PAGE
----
The old gateman almost fainted when the strange car dashed past and up the drive. He gesticulated and howled. But by this time Carmel was out of her car and across the porch into the Pathé building. Poor Carmel never knew, until some time afterward, that she had been guilty of a crime of desecration. Who did she think she was—Will Hays or somebody? That was what the scandalized people on the Pathé said.
A few weeks later, Carmel was lying on the slab in our back room resting up from a treatment. It’s the moment for confidences in a massage parlor. Lying there with all the bones loosened up, the patient’s jaw gets likewise and begins to chew over the secret troubles.
“Sylvia,” says Carmel all of a sudden, “have you ever heard them say that I’m high-hat?”
For those who think outrage over lyrics and rhythms in popular music began with those decrying gangsta rap, with Tipper Gore‘s penchant for warning stickers, or even those fuddy-duddies who were outraged by the onstage antics of Elvis Presley and other rockers in the 1950s, what follows may come be an eye-opener For, while Snapshot in Prose usually profiles a popular Cladrite Radio performer at a particular point in his or her career, this week, we’re sharing a 1934 essay from Popular Songs magazine bemoaning the intrusion into the popular music and radio broadcasts of the day by would-be moral arbiters armed with newly sharpened censor’s scissors.
It’s interesting to note that the article mentions the “purification” of movies, too, given that 1934 was the year that Breen Production Code began to be strictly enforced by Will Hayes and his associates.
CENSORSHIP—that eugenic offspring (with full benefit of clergy) of ambitious political campaigners, zealous church organizations and dozens of clamoring societies for the prevention of this and that—is becoming quite a bouncing boy.
In fact, if some real restraint isn’t soon put upon his boisterous activities, he bids fair, like the well-known boomerang, to bounce back with such force one of these days as to bop his fond parents a swell sock on the noggin.
Authors of books and plays have long suffered the mailed fist of censorship, whenever their stories became a bit too spicy or made the fatal error of adhering too closely to the facts of life. But the real Roman Holiday of censorship didn’t really begin until the advent of, first, the movies and later, the radio.
The screen is rapidly becoming as pure as the driven snow (before it drifted!) and, for the most part, babies are permitted to arrive only after a full nine-months of legal marriage. Even then, either the stork or the family doctor’s little black bag must be given the full credit for this blessed event.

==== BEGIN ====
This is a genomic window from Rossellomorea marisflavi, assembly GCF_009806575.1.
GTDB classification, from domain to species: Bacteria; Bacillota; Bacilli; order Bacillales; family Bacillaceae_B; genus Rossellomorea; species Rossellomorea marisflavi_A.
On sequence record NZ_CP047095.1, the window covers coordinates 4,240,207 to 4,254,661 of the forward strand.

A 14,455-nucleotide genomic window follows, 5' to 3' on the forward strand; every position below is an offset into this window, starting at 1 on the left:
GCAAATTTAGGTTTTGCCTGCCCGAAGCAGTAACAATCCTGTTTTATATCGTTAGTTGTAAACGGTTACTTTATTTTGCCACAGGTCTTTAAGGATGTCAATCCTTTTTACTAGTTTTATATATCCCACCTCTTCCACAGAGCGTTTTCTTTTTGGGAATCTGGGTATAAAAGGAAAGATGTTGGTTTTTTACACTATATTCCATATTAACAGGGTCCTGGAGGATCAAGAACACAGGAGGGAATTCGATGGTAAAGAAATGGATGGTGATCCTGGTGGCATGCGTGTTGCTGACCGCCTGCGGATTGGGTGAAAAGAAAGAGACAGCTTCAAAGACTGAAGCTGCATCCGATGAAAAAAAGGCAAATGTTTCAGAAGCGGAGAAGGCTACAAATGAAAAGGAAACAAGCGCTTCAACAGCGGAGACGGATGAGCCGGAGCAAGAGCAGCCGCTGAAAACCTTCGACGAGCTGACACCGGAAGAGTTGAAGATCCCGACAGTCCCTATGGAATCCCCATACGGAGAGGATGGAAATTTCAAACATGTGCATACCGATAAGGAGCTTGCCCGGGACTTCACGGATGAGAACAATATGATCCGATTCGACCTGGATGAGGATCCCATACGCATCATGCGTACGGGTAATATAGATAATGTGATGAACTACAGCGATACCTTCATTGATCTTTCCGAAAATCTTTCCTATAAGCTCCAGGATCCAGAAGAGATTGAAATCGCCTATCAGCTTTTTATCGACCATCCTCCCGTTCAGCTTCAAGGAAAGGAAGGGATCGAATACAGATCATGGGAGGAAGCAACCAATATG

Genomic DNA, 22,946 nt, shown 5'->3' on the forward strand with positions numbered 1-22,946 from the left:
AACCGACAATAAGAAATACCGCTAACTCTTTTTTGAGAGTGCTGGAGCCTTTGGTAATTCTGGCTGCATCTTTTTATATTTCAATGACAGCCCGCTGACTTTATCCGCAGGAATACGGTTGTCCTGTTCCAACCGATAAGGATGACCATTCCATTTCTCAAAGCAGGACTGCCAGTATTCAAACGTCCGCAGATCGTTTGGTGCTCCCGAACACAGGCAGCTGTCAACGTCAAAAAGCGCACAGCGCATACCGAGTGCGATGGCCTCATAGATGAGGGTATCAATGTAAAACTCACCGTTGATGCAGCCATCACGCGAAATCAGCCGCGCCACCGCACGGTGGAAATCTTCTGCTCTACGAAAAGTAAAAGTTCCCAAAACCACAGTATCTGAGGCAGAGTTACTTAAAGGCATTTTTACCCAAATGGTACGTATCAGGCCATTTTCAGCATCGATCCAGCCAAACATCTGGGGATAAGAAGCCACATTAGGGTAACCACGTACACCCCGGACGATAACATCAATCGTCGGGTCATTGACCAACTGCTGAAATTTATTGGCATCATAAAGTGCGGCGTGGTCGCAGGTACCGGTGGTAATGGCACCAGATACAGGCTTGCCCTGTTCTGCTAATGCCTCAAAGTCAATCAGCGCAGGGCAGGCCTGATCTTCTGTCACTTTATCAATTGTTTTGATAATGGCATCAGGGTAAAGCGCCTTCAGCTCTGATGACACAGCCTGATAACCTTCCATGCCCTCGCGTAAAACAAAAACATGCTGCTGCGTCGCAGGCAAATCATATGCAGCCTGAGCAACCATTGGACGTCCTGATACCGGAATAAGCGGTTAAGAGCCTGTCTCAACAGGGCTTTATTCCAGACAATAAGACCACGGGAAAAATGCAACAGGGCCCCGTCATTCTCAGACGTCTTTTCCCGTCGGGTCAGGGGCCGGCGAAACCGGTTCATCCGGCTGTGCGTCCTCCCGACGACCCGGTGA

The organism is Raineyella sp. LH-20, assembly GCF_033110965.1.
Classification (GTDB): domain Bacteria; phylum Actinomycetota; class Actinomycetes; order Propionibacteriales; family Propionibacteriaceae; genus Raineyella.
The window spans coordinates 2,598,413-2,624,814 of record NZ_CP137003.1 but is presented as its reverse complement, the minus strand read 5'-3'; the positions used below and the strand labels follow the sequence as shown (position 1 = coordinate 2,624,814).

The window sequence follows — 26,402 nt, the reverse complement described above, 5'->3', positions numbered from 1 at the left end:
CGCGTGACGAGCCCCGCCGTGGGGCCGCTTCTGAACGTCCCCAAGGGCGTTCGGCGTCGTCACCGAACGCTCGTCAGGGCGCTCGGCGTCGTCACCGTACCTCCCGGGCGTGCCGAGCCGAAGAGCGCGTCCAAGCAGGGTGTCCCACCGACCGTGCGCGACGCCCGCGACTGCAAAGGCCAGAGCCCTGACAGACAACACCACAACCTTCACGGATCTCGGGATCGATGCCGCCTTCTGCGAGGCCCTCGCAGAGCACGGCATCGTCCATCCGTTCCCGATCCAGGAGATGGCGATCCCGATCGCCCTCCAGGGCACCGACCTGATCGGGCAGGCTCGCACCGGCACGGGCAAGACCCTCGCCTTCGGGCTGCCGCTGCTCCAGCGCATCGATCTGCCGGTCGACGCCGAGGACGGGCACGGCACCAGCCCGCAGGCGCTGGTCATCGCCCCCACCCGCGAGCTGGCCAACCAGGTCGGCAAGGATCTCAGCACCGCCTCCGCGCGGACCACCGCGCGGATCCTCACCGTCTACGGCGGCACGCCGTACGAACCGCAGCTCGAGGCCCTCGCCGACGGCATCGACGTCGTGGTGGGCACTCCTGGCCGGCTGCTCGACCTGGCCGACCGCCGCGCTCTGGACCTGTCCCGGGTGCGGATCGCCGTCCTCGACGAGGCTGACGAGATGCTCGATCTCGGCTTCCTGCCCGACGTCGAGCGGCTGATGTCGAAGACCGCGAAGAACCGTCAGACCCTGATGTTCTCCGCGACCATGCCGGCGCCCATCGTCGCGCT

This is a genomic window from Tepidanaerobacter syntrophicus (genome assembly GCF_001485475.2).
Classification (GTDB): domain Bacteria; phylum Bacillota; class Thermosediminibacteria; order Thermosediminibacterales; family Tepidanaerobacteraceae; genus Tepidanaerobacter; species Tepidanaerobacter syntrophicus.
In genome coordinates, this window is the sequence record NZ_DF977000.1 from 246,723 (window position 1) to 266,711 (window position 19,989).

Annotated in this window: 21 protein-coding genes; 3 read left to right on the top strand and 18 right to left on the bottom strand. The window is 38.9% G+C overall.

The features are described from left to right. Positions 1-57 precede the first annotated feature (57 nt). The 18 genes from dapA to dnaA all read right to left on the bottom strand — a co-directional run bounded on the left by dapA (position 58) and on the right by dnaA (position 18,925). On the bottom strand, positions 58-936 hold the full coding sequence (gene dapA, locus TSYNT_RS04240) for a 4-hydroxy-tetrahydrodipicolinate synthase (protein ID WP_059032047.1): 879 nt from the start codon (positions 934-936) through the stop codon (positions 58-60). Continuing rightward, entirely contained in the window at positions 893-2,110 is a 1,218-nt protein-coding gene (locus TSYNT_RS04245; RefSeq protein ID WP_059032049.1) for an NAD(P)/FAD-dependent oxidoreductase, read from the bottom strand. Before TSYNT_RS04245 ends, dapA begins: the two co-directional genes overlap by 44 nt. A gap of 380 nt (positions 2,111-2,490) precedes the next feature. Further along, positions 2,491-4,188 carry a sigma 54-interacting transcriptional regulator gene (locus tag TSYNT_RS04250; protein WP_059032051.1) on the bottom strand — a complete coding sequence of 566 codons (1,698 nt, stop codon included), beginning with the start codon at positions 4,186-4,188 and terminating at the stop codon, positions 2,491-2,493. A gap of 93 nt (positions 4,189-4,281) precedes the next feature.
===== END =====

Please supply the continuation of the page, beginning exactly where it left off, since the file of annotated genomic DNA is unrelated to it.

Censorship has always exercised strong control over the radio. Ten years ago, for instance, you could sing heigh-de-ho on six days of the week, but a singer had to own a hymn book to get any ether time on Sunday.
But the censors weren’t satisfied. Nay, nay, neighbor. They decided to clean up the songs on the other six days of the week as well. You couldn’t tell the world at large that “Nobody Knows What a Red-Headed Mamma Can Do,” even on a Saturday night.
Oh no! That would never do. Someone might begin to wonder just what she could do, and where would that lead us mentally? It simply wasn’t good for us to hear about a little lady who left her conscience and her mind behind when she stepped out.
And so it has gone, from year to year, with various songs justly or unjustly getting the axe from self-appointed censors.
Recently, just when radio censorship was quieting down—and movies were getting the brunt of it from the Decency Leagues—five of the most famous orchestra leaders banded together for the announced purpose of protecting the public’s delicate ears from offensive lyrics.
After all of the censoring boards finish, one after the other, with their cutting and rehashing of our songs, here is little wonder that present-day vocalists have to resort to such lyrics as poo-poo-pah-doo, heigh-di-hi, boo-ba-ba-boo and la-de-da-da-da.
While censorship itself is no joke, some of the results attained by it are amusing, if not amazing. A current popular song is entitled, “I Can’t Dance, I’ve Got Ants in My Pants.” Can’t you just imagine the censor’s look of horror when that one was played and sung for the first time? After wracking their brains for some way in which this wordage could be purified for public consumption, they decided it would be okay, believe it or not, for the song to be sung: “I Can’t Dance, I’m Afraid to Take a Chance.” Maybe that’s an improvement, we don’t know.